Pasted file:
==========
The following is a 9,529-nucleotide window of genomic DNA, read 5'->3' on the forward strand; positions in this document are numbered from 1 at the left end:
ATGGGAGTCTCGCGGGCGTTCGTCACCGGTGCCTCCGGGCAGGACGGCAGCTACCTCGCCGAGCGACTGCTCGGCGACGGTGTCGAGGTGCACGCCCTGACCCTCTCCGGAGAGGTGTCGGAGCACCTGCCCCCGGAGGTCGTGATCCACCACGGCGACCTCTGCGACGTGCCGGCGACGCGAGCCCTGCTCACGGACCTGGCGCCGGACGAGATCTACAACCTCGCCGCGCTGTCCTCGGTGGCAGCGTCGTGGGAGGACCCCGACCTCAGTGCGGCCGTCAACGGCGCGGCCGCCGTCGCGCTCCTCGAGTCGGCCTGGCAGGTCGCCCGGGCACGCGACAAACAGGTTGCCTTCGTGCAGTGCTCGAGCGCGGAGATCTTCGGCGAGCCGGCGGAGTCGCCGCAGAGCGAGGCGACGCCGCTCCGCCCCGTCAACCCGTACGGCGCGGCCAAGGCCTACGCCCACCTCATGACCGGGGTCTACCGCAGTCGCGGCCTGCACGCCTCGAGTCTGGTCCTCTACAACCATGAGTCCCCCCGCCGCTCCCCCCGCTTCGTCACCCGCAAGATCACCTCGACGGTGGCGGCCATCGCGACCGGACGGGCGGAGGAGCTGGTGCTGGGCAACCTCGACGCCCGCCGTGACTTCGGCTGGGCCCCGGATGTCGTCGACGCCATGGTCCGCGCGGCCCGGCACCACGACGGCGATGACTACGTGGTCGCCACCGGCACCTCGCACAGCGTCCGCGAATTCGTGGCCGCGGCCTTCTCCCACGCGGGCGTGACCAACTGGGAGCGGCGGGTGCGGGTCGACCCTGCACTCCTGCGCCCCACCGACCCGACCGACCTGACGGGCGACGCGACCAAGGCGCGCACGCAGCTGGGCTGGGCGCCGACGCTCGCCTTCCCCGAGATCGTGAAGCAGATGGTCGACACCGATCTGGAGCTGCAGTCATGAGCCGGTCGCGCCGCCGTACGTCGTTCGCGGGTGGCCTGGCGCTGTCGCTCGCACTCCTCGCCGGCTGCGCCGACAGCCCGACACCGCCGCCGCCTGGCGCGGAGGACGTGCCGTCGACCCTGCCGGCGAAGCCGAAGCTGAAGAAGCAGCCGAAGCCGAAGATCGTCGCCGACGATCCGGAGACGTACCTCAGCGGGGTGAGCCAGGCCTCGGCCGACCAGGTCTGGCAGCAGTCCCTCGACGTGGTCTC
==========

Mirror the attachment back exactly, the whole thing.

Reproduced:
The following is a 9,529-nucleotide window of genomic DNA, read 5'->3' on the forward strand; positions in this document are numbered from 1 at the left end:
ATGGGAGTCTCGCGGGCGTTCGTCACCGGTGCCTCCGGGCAGGACGGCAGCTACCTCGCCGAGCGACTGCTCGGCGACGGTGTCGAGGTGCACGCCCTGACCCTCTCCGGAGAGGTGTCGGAGCACCTGCCCCCGGAGGTCGTGATCCACCACGGCGACCTCTGCGACGTGCCGGCGACGCGAGCCCTGCTCACGGACCTGGCGCCGGACGAGATCTACAACCTCGCCGCGCTGTCCTCGGTGGCAGCGTCGTGGGAGGACCCCGACCTCAGTGCGGCCGTCAACGGCGCGGCCGCCGTCGCGCTCCTCGAGTCGGCCTGGCAGGTCGCCCGGGCACGCGACAAACAGGTTGCCTTCGTGCAGTGCTCGAGCGCGGAGATCTTCGGCGAGCCGGCGGAGTCGCCGCAGAGCGAGGCGACGCCGCTCCGCCCCGTCAACCCGTACGGCGCGGCCAAGGCCTACGCCCACCTCATGACCGGGGTCTACCGCAGTCGCGGCCTGCACGCCTCGAGTCTGGTCCTCTACAACCATGAGTCCCCCCGCCGCTCCCCCCGCTTCGTCACCCGCAAGATCACCTCGACGGTGGCGGCCATCGCGACCGGACGGGCGGAGGAGCTGGTGCTGGGCAACCTCGACGCCCGCCGTGACTTCGGCTGGGCCCCGGATGTCGTCGACGCCATGGTCCGCGCGGCCCGGCACCACGACGGCGATGACTACGTGGTCGCCACCGGCACCTCGCACAGCGTCCGCGAATTCGTGGCCGCGGCCTTCTCCCACGCGGGCGTGACCAACTGGGAGCGGCGGGTGCGGGTCGACCCTGCACTCCTGCGCCCCACCGACCCGACCGACCTGACGGGCGACGCGACCAAGGCGCGCACGCAGCTGGGCTGGGCGCCGACGCTCGCCTTCCCCGAGATCGTGAAGCAGATGGTCGACACCGATCTGGAGCTGCAGTCATGAGCCGGTCGCGCCGCCGTACGTCGTTCGCGGGTGGCCTGGCGCTGTCGCTCGCACTCCTCGCCGGCTGCGCCGACAGCCCGACACCGCCGCCGCCTGGCGCGGAGGACGTGCCGTCGACCCTGCCGGCGAAGCCGAAGCTGAAGAAGCAGCCGAAGCCGAAGATCGTCGCCGACGATCCGGAGACGTACCTCAGCGGGGTGAGCCAGGCCTCGGCCGACCAGGTCTGGCAGCAGTCCCTCGACGTGGTCTC